An investigation by the US National Council for Radiation Protection and Measurements shows that frequent use of radioisotopes at one patient can result in a too high radiations exposure. It uncovered that the average dose has been increased from 3,6 millisievert (mSv) in the early 1980s to 6,2 mSv in 2006. The average dose per person is an average over the population of the United States.14 Apparently the enthusiasm to use these modern modalities has gone too far, which reminds to the widespread use of X-ray equipment in the 1950s.

By the end of February 2010, the U.S. Food and Drug Administration announced a federal program to prevent unnecessary radiation exposure from nuclear imaging devices and new safety requirements for manufacturers of CT scans. Medical doctors are urged to think twice before ordering such scans in order to weigh the risk and the benefit. According to estimates of David Brenner, director of Columbia University's Center for Radiological Research in New York,  20 million adults and one million children are being irradiated unnecessarily and up to 2%  of all cancers in the U.S. at present may be caused by radiation from CT scans.15 The American Society for Radiation Oncology (ASTRO) issued a six-point plan that has to improve safety and quality in using CT and other nuclear imaging modalities and reduce the chances of medical errors.16 So far, there are no figures known about the situation in Europe.

Though CT produces images with far greater clarity and detail than regular X-ray exams, it has been estimated that the average radiation dose of one CT scan is equal to roughly 500 chest X-rays. An international study, conducted by the IAEA and published in April 2010 has shown that some countries are over-exposing children to radiation when performing CT scans. These children are receiving adult-sized radiation doses, although experts have warned against the practice for over a decade. An additional problem in developing countries is that the available CT machines are older models without the automatic exposure controls found in modern equipment. This function can detect the thickness of the section of the patient´s body that is being scanned and can therefore optimize the level of radiation dose, avoiding unnecessary exposure. The IAEA has started a program to reduce unnecessary child radiation doses.17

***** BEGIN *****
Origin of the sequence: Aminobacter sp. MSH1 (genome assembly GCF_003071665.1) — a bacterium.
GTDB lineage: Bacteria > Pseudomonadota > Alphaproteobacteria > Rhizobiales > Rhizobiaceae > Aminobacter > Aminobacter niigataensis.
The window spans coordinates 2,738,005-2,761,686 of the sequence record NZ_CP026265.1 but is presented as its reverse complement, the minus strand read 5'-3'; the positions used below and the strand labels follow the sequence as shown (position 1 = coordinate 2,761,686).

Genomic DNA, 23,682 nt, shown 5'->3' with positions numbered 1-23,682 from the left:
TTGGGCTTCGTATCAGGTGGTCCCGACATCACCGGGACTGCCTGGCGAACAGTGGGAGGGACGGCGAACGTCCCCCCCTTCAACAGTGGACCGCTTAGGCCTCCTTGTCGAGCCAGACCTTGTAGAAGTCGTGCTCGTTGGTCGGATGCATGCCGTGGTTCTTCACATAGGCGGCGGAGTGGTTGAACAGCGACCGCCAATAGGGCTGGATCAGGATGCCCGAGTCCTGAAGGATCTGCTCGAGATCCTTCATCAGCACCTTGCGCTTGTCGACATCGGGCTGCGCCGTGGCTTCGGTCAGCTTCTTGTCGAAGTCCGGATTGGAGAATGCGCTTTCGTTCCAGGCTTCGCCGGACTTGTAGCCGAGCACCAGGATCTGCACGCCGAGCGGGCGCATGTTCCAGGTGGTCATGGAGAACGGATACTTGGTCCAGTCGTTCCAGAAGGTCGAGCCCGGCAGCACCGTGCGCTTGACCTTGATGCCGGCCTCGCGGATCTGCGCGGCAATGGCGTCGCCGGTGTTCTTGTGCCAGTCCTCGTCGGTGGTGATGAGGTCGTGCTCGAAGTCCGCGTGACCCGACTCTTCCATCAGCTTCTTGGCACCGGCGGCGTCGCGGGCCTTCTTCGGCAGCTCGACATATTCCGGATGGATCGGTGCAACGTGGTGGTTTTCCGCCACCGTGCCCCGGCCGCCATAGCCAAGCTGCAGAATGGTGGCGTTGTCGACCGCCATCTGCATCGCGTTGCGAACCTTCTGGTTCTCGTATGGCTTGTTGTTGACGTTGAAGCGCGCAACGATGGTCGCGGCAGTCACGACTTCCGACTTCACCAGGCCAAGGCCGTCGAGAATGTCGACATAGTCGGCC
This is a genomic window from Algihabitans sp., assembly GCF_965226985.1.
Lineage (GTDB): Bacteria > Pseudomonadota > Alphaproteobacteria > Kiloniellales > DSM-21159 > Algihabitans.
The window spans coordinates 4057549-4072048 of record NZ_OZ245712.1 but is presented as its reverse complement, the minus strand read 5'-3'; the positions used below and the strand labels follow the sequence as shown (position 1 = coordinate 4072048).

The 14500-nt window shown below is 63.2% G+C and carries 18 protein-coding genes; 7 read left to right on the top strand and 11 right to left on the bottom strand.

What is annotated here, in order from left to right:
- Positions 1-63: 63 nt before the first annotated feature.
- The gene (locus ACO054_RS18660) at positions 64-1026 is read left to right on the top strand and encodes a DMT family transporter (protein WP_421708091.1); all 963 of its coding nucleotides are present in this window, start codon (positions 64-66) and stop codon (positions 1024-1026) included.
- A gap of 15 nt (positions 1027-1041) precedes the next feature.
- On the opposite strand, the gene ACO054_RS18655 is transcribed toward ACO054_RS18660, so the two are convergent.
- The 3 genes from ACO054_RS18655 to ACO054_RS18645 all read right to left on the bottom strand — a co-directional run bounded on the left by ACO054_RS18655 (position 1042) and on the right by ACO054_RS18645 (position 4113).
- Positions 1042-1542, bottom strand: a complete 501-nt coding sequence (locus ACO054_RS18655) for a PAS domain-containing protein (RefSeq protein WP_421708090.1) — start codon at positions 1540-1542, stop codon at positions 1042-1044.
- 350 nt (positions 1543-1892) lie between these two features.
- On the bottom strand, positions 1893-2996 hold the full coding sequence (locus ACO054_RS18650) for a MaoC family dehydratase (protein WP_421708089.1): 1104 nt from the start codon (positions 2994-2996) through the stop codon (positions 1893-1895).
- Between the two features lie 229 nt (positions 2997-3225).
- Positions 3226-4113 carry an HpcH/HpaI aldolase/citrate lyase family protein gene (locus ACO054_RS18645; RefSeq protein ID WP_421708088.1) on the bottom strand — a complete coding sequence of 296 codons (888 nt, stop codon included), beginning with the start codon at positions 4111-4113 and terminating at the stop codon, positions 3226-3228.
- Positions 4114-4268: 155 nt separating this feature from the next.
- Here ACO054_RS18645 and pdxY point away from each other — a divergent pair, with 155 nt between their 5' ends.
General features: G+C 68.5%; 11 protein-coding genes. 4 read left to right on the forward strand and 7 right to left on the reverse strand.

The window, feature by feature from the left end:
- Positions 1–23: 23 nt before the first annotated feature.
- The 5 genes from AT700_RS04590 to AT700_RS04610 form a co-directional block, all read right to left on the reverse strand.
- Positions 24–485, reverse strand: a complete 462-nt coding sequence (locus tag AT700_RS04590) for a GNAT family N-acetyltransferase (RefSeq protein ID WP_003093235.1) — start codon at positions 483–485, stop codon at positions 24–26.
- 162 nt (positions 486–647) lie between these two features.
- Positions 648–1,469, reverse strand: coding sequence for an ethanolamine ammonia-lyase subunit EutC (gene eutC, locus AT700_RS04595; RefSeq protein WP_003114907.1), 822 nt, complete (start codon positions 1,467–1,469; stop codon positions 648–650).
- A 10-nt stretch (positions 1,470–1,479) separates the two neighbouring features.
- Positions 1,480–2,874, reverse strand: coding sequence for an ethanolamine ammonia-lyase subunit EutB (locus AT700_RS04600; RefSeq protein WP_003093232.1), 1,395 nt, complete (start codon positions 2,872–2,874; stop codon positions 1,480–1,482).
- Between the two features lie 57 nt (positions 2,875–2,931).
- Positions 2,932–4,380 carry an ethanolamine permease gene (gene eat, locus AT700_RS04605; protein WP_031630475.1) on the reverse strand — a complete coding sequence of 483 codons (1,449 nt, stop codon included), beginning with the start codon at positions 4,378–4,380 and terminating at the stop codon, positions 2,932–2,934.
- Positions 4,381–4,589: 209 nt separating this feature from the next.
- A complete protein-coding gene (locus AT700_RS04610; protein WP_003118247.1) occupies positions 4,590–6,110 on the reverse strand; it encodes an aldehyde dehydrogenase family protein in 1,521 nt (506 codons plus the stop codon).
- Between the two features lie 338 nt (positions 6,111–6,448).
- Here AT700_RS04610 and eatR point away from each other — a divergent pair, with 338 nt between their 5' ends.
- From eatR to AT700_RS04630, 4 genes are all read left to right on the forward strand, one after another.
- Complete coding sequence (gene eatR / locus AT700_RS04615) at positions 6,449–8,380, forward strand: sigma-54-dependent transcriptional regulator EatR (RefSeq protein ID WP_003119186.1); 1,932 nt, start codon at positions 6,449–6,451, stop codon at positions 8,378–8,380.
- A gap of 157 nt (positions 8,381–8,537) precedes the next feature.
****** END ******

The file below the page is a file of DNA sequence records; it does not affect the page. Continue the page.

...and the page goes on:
Meanwhile newer CT technology has been developed to reduce a patient’s exposure to excess radiation. Patients who got a type of heart CT scan called coronary angiography received 91%  less radiation than those who were scanned with a traditional CT scanner. Although in the U.S. heart CTs only accounted for 2.3 million out of 65 to 70 million CT scans performed in 2006, they are worrisome because they deliver high radiation doses.18

2.5 Methods in radiotherapy
Brachytherapy is used for primary cancer treatment, for bone pain palliation, and for radiosynovectomy, used for patients that are suffering from joint pain. In cancer treatment the radionuclides are placed very close to or inside the tumor. During the therapy, controlled doses of high-energy radiation, usually X-rays, destroy cancer cells in the affected area. The radiation source is usually sealed in a small holder called an implant. Implants may be in the form of thin wires, plastic tubes called catheters, ribbons, capsules, or seeds. The implant is put directly into the body. Brachytherapy dates back to the time before the discovery of the cyclotron when natural radioisotopes, such as radium-226 (226Ra), were used in the treatment. Currently, common radionuclides are iridium-192 (192Ir), yttrium-90 (90Y), iodine-125 (125I) and palladium-103 (103Pd).19

(accelerator used in fundamental scientific research)

4. From Radioisotopes to Medical Imaging, History of Nuclear Medicine Written at Berkeley, 9 September 1996. Lawrence And His Laboratory - A Historian's View of the Lawrence Years: Ch2 The Headmaster and His School. Lawrence Berkeley National Laboratory, 1981.

5. Chemistry Explained - Nuclear Medicine:

6. Rheinberger, Hans-Jörg; Putting Isotopes To Work: Liquid Scintillation Counters, 1950-1970.  Max-Planck-Institut für Wissenschaftsgeschichte, Berlin 1999. pp.4-5

7 The Technetium-99m Generator:

8 Bartlett, Christopher A.; EMI and the CT Scanner [A] and B]

9 Positron Emission Tomography – Computed Tomography (PET/CT); Radiology Info

10 What is SPECT?: Nuclear Technology Review 2007, IAEA. p.61

11 Nuclear Medicine 2020: What Will the Landscape Look Like? articles&view=article&id=17661:nuclear-medicine-2020-what-will-the-landscape-look-like

12 Where Can $700 Billion In Waste Be Cut Annually From The U.S. Healthcare System? Robert Kelley, Thomson Reuters, October 2009. _Paper_on_Healthcare_Waste.pdf

13 Radiation From CT Scans May Raise Cancer Risk, 15 December 2009 436092&ft=1&f=1007

14 Medical Radiation Exposure of the U.S. Population Greatly Increased Since the Early 1980s, NCRP Press Release, 3 March 2009. ease.pdf
People Exposed to More Radiation from Medical Exams, Health Physics Society, 9 March 2009. ms_9Mar.pdf

15 Radiation Risks Prompt Push to Curb CT Scans. Wall Street Journal, 2 March 2010. 04575095502744095926.html

16 Medical Group Urges New Rules on Radiation. New York Times, February 4, 2010. .html

17 IAEA Aims to Reduce Unnecessary Child Radiation Doses - New Study Shows Global Variation in Dose Levels for Child CT Scans. IAEA, 23 April 2010: cans.html

18 Newer heart CTs deliver far less radiation. Reuters, 24 February 2010

19 Flynn A et al. (2005). “Isotopes and delivery systems for brachytherapy”. in Hoskin P, Coyle C. Radiotherapy in practice: brachytherapy. New York: Oxford University Press.